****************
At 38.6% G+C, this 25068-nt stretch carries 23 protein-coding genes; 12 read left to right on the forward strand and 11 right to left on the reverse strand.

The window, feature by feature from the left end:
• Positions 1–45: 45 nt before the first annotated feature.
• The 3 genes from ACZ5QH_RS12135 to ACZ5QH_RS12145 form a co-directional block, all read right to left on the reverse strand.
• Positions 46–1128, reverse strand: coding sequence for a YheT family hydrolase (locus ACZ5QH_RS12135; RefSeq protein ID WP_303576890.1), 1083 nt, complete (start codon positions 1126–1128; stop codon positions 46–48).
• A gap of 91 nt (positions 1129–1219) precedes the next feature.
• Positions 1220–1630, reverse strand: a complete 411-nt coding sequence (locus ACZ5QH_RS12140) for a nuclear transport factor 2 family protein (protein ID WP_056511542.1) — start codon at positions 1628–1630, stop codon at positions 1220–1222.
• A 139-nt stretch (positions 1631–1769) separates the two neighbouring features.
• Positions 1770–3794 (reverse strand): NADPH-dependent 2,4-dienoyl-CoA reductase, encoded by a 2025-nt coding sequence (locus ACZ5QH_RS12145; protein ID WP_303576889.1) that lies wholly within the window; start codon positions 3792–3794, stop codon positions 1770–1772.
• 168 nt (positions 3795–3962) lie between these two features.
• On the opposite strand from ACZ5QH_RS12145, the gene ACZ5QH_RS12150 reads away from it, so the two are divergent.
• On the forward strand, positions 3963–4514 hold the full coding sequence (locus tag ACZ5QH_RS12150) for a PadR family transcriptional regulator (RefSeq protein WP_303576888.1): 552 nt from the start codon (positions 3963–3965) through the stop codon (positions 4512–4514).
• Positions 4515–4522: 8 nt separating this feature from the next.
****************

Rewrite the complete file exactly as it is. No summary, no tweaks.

At 38.6% G+C, this 25068-nt stretch carries 23 protein-coding genes; 12 read left to right on the forward strand and 11 right to left on the reverse strand.

The window, feature by feature from the left end:
• Positions 1–45: 45 nt before the first annotated feature.
• The 3 genes from ACZ5QH_RS12135 to ACZ5QH_RS12145 form a co-directional block, all read right to left on the reverse strand.
• Positions 46–1128, reverse strand: coding sequence for a YheT family hydrolase (locus ACZ5QH_RS12135; RefSeq protein ID WP_303576890.1), 1083 nt, complete (start codon positions 1126–1128; stop codon positions 46–48).
• A gap of 91 nt (positions 1129–1219) precedes the next feature.
• Positions 1220–1630, reverse strand: a complete 411-nt coding sequence (locus ACZ5QH_RS12140) for a nuclear transport factor 2 family protein (protein ID WP_056511542.1) — start codon at positions 1628–1630, stop codon at positions 1220–1222.
• A 139-nt stretch (positions 1631–1769) separates the two neighbouring features.
• Positions 1770–3794 (reverse strand): NADPH-dependent 2,4-dienoyl-CoA reductase, encoded by a 2025-nt coding sequence (locus ACZ5QH_RS12145; protein ID WP_303576889.1) that lies wholly within the window; start codon positions 3792–3794, stop codon positions 1770–1772.
• 168 nt (positions 3795–3962) lie between these two features.
• On the opposite strand from ACZ5QH_RS12145, the gene ACZ5QH_RS12150 reads away from it, so the two are divergent.
• On the forward strand, positions 3963–4514 hold the full coding sequence (locus tag ACZ5QH_RS12150) for a PadR family transcriptional regulator (RefSeq protein WP_303576888.1): 552 nt from the start codon (positions 3963–3965) through the stop codon (positions 4512–4514).
• Positions 4515–4522: 8 nt separating this feature from the next.